All truth is the transference of power.

 — Ernst Fenellosa


Beginning blew the door off the jamb of that moment, that eternity of stasis in which Being and Nothing were hidden — Matter began! That “ping” tipped the balance, pushed us over the edge, set the clock running. To begin is to break with the past, to draw a line and to cross it. The first line, the number one. To begin is to coalesce, to become one, to step over the line made into a circle, into oneself, into being — by gravity, a drawing toward the center, the force of coherence, the power that conjured matter out of no air, nowhere, tipped nothing toward becoming something. The force with which one hydrogen atom coalesced (ping!) into being and left the Void behind. Became/Began. “The world functions because from the outset there is a lack of balance,” [11] Epicurus thought. The outset, the beginning: Gravity (the original imbalance, a force, the tilt toward becoming) plus Matter (the precipitate, what’s mesmerized into fact, into being, coherence incarnate). Force and substance coeval: two aspects, one entity: “the first knot.”


The tied knot, the wedding kiss of gravity and matter, fluidity and fixity, impulse and stillness: to draw a line and simultaneously to cross it. To become one is to become two, self and not-self — and the gravity that drew the first line into one, arcs between the implicit two, drawing them together toward a mutual center, breaching that line, “the rift… that… joins,” (MH) [12] setting into motion “the course of the history of Being.” (MH) [13] Suddenly “reality is not substance, solidly and stolidly each in its own place; but in events, activity; activity which crosses the boundary.” (NOB) [14] Matter, each body, each entity tenuously coalesced, is held yet again in fluid liaison with every other body, by the activity of gravity, that force inherent in matter by which “each particle of matter attracts every other particle.” (IN) [15] “An object is not an object, it is the witness to a relationship,” [16] the world come alive, responsive, says Cecilia Vicuña. The truth of the whole lies not only in the internal arc of each coalesced entity, but in “inclination and precipitous attraction,” (JR&SM) [17] pull and jostle and cataclysm between them:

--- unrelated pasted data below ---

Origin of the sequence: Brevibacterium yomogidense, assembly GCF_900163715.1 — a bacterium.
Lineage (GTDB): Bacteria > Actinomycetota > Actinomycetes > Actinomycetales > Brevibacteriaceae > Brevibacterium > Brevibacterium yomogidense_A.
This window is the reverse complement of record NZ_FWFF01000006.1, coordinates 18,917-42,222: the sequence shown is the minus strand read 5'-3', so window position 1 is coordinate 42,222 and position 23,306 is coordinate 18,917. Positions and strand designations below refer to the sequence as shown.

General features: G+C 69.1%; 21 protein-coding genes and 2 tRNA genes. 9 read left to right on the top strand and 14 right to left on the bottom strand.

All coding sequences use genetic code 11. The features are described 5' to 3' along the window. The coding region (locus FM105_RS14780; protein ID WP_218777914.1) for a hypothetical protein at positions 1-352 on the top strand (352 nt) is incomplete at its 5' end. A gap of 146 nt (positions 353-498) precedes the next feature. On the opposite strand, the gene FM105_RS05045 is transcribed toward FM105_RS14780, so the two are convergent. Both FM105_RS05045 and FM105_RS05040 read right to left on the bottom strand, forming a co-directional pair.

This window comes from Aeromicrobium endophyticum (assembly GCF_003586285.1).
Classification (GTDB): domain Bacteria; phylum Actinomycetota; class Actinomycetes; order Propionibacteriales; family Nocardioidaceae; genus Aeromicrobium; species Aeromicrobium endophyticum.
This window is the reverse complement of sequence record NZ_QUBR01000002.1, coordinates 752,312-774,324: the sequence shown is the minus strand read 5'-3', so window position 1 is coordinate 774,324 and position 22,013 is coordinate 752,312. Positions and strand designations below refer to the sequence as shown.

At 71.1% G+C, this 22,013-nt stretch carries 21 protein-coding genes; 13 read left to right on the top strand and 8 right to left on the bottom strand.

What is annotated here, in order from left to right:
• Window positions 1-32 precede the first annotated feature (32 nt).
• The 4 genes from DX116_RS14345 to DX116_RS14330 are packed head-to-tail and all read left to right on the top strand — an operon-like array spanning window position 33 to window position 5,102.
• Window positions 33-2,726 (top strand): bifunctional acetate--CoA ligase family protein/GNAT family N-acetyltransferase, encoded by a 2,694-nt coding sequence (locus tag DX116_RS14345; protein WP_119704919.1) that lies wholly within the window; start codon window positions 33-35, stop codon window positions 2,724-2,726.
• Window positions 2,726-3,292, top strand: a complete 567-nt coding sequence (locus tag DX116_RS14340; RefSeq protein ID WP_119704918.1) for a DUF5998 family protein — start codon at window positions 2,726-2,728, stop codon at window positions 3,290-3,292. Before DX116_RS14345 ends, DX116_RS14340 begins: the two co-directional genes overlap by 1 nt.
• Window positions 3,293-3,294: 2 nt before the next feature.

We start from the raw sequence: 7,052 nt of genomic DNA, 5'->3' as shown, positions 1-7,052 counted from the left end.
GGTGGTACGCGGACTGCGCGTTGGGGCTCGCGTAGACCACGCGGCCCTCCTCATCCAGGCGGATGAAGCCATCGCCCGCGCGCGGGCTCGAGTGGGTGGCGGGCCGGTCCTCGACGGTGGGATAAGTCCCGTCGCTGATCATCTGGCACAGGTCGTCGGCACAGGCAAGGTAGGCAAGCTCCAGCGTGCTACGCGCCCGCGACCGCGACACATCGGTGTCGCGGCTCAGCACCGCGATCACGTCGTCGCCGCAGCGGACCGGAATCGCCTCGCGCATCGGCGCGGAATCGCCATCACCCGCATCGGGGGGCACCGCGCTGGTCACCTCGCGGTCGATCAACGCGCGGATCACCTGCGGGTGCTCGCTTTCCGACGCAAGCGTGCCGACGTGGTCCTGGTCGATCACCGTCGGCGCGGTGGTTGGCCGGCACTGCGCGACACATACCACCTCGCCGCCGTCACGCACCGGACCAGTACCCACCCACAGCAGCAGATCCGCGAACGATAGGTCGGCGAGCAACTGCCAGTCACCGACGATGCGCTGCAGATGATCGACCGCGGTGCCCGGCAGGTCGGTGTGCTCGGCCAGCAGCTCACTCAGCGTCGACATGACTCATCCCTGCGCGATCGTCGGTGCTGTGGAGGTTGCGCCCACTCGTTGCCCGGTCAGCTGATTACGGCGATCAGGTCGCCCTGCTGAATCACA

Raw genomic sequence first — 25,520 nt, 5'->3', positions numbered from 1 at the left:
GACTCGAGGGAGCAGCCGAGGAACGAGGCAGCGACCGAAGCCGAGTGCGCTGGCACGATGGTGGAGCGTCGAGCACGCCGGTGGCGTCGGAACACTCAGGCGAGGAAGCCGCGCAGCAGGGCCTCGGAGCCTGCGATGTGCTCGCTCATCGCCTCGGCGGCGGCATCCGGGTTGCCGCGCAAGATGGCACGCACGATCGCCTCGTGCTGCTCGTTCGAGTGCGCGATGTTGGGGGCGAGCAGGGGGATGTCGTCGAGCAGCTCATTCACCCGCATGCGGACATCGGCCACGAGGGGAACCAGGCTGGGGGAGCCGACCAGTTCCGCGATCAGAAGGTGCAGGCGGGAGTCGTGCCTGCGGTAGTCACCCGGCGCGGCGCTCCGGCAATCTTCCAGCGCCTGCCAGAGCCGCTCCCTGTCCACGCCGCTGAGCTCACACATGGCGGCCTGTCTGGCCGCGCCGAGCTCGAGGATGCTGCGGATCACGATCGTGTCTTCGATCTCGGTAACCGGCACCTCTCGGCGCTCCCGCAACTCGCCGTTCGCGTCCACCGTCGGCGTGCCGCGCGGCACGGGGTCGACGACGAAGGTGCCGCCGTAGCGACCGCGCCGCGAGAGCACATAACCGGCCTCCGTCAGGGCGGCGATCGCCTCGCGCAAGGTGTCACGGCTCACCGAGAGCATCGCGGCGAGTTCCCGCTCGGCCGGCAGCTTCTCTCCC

A true noun, an isolated thing, does not exist in nature… Neither can a pure verb, an abstract motion, be possible in nature… The truth is that acts are successive, even continuous; one causes or passes into another… All processes in nature are interrelated; and thus there could be no complete sentence… save one which it would take all time to produce. (JR&SM) [18]


All time, “the course of the history of Being”: Gravity (attraction, the force toward coherence) compels embodiment, requires the specific, precipitates Matter — and yet, brimming ever unabated, compels as well the dissolution of its very creations, seeking still greater coherence. The tied knot, first weaving, then “unraveling in the air, begins again.” (CV) [19] Gravity mesmerizes matter into being, yet every incarnation is merely a


crust… that will easily rip
as soon as the energy inside outgrows
(it) and seeks new limits. (RMR) [20]


Gravity, perpetually weaving matter, its skin, into being — into beings — as well perpetually sheds it in death, moving on and on through them, “successive” and “continuous,” in its inscrutable pursuit, coherence. Inherent contradiction, spring of the spiral careening onward from integration to dissolution to a wider integration to a new dissolution… each beginning an end, each end a beginning, endlessly.


To become one is to imply other; in fact, to imply all. To constellate one is to constellate the whole, “all heaven and hell,” beginning and ending, endlessly becoming, in a “successive” and “continuous” upwelling of coherent beings evolving in themselves while relating, shifting, merging into and emerging out of each other in a field of gravity that groans with attractions from atoms to planets, each entity also groaning within with an urge toward greater coherence. Matter and Gravity wed — hotbed, marriage bed, seedbed seething — the Ground, Urgrund, “the medium that holds one being to another in mediation and gathers everything in the play of the venture,” (MH) [21] Existence.



Look up! Look up! O citizen of London,
enlarge thy countenance…

 — William Blake


We each begin here — beings of earth, mortal humans — with matter drawn close around us. We find ourselves at home in the nearness of things. We stroll the neighborhood, look around — we want to see what we see. “What you see is what you get,” [22] Annie Dillard advises us. We keep looking, scanning, searching — what do we get? Homegrown, we state the obvious, say what we see, tell “who did what to whom,” (SP) [23] the explicit. We “name the thing because we see it… This expression or naming is… a second nature, grown out of the first, as a leaf out of a tree.” (RWE) [24] We creatures of earth squawk and howl and chatter, speak of our earthy home with earthy words; we get this.